Nigel Jarrett: New Journal of the Plague Year

April 7, 2020 by

New Journal of the Plague Year

As lockdown was imposed, Welsh writer Nigel Jarrett began, at his home in Abergavenny, what he’s calling his ‘Covidiary’. Here’s the journey to the start of this month…


‘On this they called a new council, and now the towns had no need to be afraid they should settle near them; but, on the contrary, several families of the poorer sort of the inhabitants quitted their houses and built huts in the forest after the same manner as they had done. But it was observed that several of these poor people that had so removed had the sickness even in their huts and booths; the reason of which was plain, namely, not because they removed into the air, but, (1) because they did not remove time enough; that is to say, not till, by openly conversing with the other people their neighbours, they had the distemper upon them, or (as may be said) among them, and so carried it about them whither they went. Or (2) because they were not careful enough, after they were safely removed out of the towns, not to come in again and mingle with the diseased people.’
DANIEL DEFOE, A Journal of The Plague Year (1722)

March 18: We are bruised, dazed and off-kilter, battered daily by The Invisible Man.
It’s now about 13 weeks since Coronavirus was a ‘downpage’ story, a remote event in a remote Chinese place.
The remote never concerns us because of its very remoteness. It’s always been the same in newspapers, and even a TV report only ever makes us wince. Perhaps we should wince more at the media’s juxtapositions: the film of homeless refugees, or our own homeless, followed immediately without time for reflection by Love Island or an advert for Ferrero-Rocher. Without reflection, we forget. John Berger was the first to draw attention to it: he saw that the early Sunday Times magazine catered for liberal concerns as well as refined (and expensive) tastes, often in the turn of a page. In our millions we watch Martin Bell asking us to denote £6 to feed a starving African child but most of us never reach for our wallets. Well, Lewis is up next.
Early Spring has become a proclamation without an audience. But there’s a paradox: more than usually you notice the details of its awakening. Blackthorn comes first, a bit like a corrupting rash; then snowdrops, followed by primroses, stuttering fields of rape, and magnolias. But we have other concerns.

March 19: Boris Johnson* is never more ineffective and uninspiring than when he’s dealing with a topic that defies flippancy, though he’s reported to have made a joke about the lack of ventilators for victims wheeled into intensive care: he called for a ‘last gasp’ effort to provide them. It was probably unintentional, a case of his levity refusing to be suppressed by seriousness. It could, of course, be a social media lie. It’s so easy these days to Tweet, for example, that Jacob Rees-Mogg is encouraging everyone to dip into the interest from their Blue Chip investments in order to see them through the crisis, any crisis. Many will believe it’s true. Social media has become the vehicle for easy mendacity. In the end we shall trust no-one.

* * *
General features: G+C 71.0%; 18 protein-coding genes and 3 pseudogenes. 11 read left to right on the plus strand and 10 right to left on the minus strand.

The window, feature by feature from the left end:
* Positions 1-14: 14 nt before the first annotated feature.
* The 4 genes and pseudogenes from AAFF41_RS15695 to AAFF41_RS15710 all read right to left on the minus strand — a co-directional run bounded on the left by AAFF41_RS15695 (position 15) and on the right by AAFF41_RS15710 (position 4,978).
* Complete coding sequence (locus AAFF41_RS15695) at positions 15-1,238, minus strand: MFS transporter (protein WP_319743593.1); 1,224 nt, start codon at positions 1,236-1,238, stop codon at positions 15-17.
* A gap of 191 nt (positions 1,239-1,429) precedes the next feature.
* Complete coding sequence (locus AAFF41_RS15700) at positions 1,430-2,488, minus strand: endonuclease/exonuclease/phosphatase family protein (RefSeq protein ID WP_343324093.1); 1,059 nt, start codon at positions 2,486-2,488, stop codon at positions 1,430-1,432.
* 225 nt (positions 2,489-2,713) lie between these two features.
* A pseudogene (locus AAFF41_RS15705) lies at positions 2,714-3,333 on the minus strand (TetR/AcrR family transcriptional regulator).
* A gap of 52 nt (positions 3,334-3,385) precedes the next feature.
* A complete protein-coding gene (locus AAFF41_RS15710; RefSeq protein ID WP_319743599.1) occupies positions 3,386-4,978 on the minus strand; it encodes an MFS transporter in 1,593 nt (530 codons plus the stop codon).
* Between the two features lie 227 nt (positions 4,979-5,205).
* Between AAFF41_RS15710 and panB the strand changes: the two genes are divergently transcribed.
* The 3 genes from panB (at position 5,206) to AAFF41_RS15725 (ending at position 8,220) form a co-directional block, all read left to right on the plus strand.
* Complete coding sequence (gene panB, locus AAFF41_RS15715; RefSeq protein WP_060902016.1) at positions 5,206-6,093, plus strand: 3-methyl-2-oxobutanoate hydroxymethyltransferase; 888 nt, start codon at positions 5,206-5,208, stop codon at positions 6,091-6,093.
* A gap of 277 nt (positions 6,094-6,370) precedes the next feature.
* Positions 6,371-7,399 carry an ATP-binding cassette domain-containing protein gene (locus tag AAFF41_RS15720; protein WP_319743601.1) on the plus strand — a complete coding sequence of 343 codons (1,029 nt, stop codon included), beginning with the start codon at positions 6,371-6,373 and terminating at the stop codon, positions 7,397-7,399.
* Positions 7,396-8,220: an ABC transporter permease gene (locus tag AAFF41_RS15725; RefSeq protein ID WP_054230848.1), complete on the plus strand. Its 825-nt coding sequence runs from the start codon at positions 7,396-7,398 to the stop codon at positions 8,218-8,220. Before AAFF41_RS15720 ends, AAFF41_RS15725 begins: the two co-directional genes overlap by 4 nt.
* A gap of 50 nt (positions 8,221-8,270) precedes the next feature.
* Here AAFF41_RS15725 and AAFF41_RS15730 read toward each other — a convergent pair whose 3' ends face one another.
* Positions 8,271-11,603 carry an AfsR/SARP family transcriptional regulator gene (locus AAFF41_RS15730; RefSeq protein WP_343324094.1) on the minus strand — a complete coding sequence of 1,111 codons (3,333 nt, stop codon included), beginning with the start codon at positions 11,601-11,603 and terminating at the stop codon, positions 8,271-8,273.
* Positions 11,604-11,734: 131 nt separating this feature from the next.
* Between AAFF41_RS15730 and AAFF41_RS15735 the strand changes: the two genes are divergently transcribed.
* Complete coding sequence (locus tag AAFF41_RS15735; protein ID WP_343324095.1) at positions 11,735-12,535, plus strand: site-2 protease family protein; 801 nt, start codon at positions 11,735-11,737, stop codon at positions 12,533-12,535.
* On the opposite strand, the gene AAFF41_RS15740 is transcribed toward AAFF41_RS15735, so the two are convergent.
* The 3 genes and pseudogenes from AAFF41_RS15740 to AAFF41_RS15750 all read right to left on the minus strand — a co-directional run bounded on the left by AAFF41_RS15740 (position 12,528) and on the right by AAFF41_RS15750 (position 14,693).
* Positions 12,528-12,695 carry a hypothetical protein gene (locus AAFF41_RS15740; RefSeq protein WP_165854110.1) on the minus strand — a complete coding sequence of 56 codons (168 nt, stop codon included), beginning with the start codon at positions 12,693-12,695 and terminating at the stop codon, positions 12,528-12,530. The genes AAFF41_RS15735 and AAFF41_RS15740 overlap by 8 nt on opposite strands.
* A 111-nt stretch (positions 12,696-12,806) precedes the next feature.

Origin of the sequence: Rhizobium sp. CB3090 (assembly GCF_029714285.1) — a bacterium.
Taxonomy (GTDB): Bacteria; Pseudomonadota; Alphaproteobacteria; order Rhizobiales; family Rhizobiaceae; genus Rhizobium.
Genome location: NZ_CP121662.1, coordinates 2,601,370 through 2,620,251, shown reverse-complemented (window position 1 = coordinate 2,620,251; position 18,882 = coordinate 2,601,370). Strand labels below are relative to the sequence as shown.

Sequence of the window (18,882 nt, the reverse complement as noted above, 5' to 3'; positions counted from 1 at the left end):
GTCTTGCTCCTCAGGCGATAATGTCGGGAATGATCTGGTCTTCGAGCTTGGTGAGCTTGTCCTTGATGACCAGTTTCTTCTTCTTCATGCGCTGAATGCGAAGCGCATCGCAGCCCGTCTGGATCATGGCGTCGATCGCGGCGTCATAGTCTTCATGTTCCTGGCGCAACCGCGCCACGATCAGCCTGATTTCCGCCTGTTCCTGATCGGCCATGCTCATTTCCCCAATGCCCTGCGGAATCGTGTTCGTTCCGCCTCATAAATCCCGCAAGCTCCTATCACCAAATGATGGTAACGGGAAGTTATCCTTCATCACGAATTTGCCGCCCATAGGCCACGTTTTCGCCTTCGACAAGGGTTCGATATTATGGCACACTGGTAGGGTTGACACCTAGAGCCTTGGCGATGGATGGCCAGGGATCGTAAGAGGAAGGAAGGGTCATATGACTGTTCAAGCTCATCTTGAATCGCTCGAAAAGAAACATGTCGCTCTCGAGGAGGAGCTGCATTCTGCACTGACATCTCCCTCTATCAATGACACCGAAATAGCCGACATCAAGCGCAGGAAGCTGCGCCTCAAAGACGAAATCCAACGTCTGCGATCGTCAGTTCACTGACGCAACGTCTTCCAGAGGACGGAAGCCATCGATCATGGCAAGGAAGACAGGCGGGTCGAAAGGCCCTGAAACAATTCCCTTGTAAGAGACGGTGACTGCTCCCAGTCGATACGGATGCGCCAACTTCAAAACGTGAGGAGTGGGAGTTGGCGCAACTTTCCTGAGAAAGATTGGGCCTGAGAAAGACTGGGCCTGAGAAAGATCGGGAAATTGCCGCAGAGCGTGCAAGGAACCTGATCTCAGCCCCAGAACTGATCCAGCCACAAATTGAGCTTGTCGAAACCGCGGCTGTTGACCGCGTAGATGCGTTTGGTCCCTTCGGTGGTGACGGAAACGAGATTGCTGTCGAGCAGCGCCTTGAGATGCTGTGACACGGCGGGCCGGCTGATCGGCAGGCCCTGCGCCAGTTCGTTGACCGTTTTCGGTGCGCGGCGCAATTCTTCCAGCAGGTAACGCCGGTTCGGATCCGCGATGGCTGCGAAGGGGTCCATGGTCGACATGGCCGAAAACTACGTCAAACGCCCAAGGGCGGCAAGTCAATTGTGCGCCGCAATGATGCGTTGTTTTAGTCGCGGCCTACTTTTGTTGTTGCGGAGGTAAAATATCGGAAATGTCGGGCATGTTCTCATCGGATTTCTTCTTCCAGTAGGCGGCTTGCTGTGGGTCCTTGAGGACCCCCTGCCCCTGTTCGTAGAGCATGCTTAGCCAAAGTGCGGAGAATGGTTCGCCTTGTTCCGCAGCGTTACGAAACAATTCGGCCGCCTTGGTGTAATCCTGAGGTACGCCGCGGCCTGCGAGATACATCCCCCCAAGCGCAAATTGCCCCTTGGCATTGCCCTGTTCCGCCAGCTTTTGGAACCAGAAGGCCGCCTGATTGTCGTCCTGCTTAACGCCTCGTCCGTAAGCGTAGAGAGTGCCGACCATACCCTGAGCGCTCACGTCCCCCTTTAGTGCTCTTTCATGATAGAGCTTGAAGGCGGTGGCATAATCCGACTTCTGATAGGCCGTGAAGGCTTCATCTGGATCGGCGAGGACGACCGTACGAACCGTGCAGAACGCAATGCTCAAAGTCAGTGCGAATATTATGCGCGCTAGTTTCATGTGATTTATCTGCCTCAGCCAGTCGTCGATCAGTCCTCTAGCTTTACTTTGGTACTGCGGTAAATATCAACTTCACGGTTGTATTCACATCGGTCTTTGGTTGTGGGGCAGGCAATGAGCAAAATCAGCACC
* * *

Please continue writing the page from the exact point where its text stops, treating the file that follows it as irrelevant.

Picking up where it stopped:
But we are all victims. When Covid-19 first appeared in graphic terms as a red blob on the map of China, it was assumed that this was when it first appeared. Common-sense and Chinese dilatoriness tell us that it must have been moving around before it was identified, maybe to far-flung places outside China. Coronavirus as a collective body of nasties was already known. Deaths must have been occurring, particularly among the elderly with chronic ailments, in which the symptoms were not sufficiently different from pneumonia-like ones. When the latest version first appeared in Italy, I went down with symptoms that at one point in recent weeks I would have ascribed to possible Covid-19. My belief was bolstered this week by someone who did not have the full list of ‘official’ symptoms yet still tested positive. The government, hampered by lack of testing, estimates that the ‘official’ number of cases in hundreds could well be in thousands. Deaths, too, one assumes, for at least before the point at which deaths were officially ascribed to Covid-19.
Last week, at Keswick’s Words By The Water Festival, the Guardian’s John Crace explained Johnson’s prime ministerial buffoonery in terms of a distinction between his wishing to assume office and the fulfilment of having done so -viz., the former gave him the greater buzz. Interesting. Cumbrians, by the way, seemed little interested in social distancing. On the fells, they are used to it. But it’s early days.

March 20: Reading Andrew Turnbull’s 1962 biography of Scott Fitzgerald. It seems authoritative and it acknowledges sources. Today someone posted on Facebook a letter written by SF from the South of France in 1920 during the Spanish ‘flu pandemic. As is often the way with social media, someone takes issue with the details, pointing out that the letter was written after the pandemic was over. No doubt someone else will say that it returned several times in virus-ey gusts and that it was in one of those that the letter was written. I’m also sure that somewhere Turnbull’s book is denigrated.